“Who Are Those Guys?”
3 Posted on September 17th, 2013 by Himself
We wait all preseason to find out what kind of team we'll have. Now, two games into the regular season, it looks like we're getting 2010 all over again. Have we seen enough to know?
After two games, two wins, one satisfying, the other excruciating, Saints fans everywhere are wondering what to make of this team. Are they really as good as they look? Are they really as bad as they look? And have the “real” Saints even shown up yet?
Over at Canal Street Chronicles (and Saints Nation and Podbean and Podbay and God, wherever else), Dave Cariello, Andrew Juge, Ralph Malbrough and Kevin Held touched on this issue in their podcast: how long will it be before we’ve seen the “real” Saints, the ones who will stick around through the season? The consensus seemed to be around four games: let them settle into things first, work the kinks out, find their rhythm, etc. It’s a tempting prospect, because it assumes that the team will get better.
And it may be true. It may even be generally true for most sports teams. But has it been historically true for the Saints under Sean Payton?
Think about it: in 2007, the Saints stumbled out of the gate totally discombobulated; and though they improved enough to get to 7-9, they never really gelled. The same thing, for different reasons, happened in 2012, resulting in the same record. In both seasons, but only in hindsight, it was obvious that the team we saw on opening day was pretty much the team we’d see all year.
In 2009, they roared out of the gate. They looked like champions from the very first game; and from the very first game they displayed the characteristics they continued to show throughout the season: a strong running game, a devastating aerial attack, and a porous but opportunistic defense. They went 13-3 and won a ring. In 2011, they looked much the same, even though they opened with a loss (to the Super Bowl champion Packers). They went 13-3 again, and would have won another championship if Jimmy Graham had run around for forty more seconds before scoring. Again, in hindsight, we can see that the way they ended the season was almost perfectly foreshadowed by the way they began it.
In 2010, they came out of the gate just a little off. Their defense actually looked better—and, statistically, it was much improved. Their offense, though, seemed lethargic, off kilter, as though it were a 12-cylinder engine hitting on 11. And 11 was the number of wins they managed to pull out, before falling to pieces on the road in the playoffs. They began the year as though their hearts weren’t entirely in it; they ended the year phoning in a defeat.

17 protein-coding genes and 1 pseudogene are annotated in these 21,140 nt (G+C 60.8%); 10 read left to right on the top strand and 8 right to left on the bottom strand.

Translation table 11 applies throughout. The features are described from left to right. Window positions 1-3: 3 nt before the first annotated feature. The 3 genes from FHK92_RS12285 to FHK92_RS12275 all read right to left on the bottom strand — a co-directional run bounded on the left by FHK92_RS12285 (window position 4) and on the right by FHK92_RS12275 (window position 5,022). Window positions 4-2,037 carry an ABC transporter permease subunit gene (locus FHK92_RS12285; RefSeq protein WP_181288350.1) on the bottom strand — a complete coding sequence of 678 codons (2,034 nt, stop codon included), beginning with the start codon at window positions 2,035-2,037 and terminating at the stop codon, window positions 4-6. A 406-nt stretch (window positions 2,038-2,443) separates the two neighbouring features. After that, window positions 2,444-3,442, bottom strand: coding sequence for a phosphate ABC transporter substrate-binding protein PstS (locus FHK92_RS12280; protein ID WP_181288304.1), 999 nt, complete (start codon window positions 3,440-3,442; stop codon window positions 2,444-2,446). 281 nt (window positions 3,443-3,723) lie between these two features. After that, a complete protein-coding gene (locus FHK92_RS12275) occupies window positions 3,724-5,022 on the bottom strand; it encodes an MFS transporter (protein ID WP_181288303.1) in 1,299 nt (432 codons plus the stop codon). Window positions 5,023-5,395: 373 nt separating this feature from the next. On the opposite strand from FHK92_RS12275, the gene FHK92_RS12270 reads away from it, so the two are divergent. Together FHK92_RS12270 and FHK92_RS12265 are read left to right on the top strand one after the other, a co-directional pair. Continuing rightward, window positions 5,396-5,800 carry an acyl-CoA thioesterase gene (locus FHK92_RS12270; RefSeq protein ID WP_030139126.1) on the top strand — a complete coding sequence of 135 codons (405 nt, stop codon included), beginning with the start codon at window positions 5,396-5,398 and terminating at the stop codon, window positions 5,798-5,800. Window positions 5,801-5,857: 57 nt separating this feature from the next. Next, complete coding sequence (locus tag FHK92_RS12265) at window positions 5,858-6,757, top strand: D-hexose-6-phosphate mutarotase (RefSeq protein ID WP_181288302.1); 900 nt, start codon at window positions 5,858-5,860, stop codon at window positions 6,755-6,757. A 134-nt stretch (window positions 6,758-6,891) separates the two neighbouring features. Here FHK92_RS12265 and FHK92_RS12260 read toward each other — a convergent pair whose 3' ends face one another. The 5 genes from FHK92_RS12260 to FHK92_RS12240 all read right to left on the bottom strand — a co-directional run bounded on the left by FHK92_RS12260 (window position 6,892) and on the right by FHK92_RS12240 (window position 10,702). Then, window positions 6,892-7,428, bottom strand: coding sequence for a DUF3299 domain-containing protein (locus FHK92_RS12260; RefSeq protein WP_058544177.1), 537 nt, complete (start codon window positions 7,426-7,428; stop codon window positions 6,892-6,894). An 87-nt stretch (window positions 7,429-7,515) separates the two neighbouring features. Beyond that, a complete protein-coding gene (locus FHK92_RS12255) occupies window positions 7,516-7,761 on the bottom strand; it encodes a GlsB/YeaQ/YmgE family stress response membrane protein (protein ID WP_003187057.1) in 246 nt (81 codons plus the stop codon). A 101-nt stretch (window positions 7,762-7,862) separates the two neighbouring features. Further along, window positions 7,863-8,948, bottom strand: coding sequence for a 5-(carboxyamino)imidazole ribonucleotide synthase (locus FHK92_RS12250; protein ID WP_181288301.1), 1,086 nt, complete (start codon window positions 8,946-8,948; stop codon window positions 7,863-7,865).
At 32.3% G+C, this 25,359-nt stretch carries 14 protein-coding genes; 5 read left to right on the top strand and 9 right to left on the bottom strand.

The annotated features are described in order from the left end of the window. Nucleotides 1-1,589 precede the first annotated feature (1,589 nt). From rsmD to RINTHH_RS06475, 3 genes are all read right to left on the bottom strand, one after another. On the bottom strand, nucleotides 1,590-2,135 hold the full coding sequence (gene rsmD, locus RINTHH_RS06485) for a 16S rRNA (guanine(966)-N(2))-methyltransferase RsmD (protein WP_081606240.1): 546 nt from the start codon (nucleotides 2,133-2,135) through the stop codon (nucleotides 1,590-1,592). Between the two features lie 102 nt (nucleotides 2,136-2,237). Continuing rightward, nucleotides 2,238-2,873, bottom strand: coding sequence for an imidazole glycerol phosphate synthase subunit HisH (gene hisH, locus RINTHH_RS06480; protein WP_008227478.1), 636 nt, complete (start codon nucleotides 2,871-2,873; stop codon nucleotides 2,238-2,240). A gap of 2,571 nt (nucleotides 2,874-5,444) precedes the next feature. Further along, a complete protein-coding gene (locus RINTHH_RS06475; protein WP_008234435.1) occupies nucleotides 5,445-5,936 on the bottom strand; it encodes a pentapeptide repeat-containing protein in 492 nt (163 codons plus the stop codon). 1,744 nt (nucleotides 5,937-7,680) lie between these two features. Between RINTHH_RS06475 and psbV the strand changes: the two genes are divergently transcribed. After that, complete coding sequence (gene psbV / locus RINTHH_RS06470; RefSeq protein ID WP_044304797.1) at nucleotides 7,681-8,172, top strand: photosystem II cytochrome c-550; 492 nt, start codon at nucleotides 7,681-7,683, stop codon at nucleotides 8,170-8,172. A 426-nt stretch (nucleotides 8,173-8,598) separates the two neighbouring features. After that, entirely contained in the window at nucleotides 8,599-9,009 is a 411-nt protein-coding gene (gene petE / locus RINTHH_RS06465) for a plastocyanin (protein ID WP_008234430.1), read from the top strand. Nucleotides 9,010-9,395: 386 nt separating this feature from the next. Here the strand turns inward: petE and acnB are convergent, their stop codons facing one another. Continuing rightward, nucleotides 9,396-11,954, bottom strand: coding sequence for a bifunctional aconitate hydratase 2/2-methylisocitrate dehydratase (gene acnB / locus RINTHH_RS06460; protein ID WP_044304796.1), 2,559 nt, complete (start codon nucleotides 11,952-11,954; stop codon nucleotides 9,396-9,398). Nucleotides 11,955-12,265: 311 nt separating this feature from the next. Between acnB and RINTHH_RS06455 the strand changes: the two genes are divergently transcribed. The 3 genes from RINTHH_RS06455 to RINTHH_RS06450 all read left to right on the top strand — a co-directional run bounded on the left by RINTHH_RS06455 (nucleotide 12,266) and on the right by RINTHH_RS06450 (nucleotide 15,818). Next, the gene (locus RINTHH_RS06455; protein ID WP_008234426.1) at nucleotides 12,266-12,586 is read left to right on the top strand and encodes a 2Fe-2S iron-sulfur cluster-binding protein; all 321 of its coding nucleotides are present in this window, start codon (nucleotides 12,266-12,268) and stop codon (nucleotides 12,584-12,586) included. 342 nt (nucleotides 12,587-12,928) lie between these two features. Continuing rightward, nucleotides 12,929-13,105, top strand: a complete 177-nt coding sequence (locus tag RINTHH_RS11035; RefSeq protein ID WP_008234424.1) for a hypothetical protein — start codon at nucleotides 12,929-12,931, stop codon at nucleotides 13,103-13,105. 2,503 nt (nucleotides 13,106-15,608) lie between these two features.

In each of those years there were highs and lows: even in the lost season of 2012, there was the epic beatdown of the invincible Falcons, while in 2011 there was the pratfall in St. Louis. That means nothing: there are always ups and downs; what matters is the mean level of the team’s performance. And it would seem, looking back, that the Saints telegraph right from the start what kind of mean performance level they’re going to have, what kind of team they’re going to be. If you want to compare, I’d have to say this year’s team looks more like 2010 than like any other team of the Payton era. In case anyone’s forgotten, our defense finished with a higher rank than our offense that year: 4th, as opposed to 6th. Right now, we’re ranked 11th and 9th, and I’m not sure which is more surprising.
So how will this end? As of right now, I’m favoring the 2010 model: we lose to good teams like the 49ers and Seahawks, drop a few inexplicable stinkbombs, wind up 11-5 division winners, and collapse in the playoffs. That’s not what I want to believe, by a wide margin.
But that’s what this team looks like. As of now. And I’m afraid that any other view—even “wait and see”—is, in the last analysis, wishful thinking. We’ve had the entire preseason, and two regular season games to get to know these Saints. We have the history of Sean Payton’s tenure to look back on. And I can’t come up with any argument why the jury ought to be still out. Hell, if that’s how you feel, how about we wait until December?
Of course, the games still have to be played, and almost anything can happen. Maybe Mark Ingram catches fire, who knows? Right now, though, I’m glad of one thing at least: we don’t play Jacksonville this year.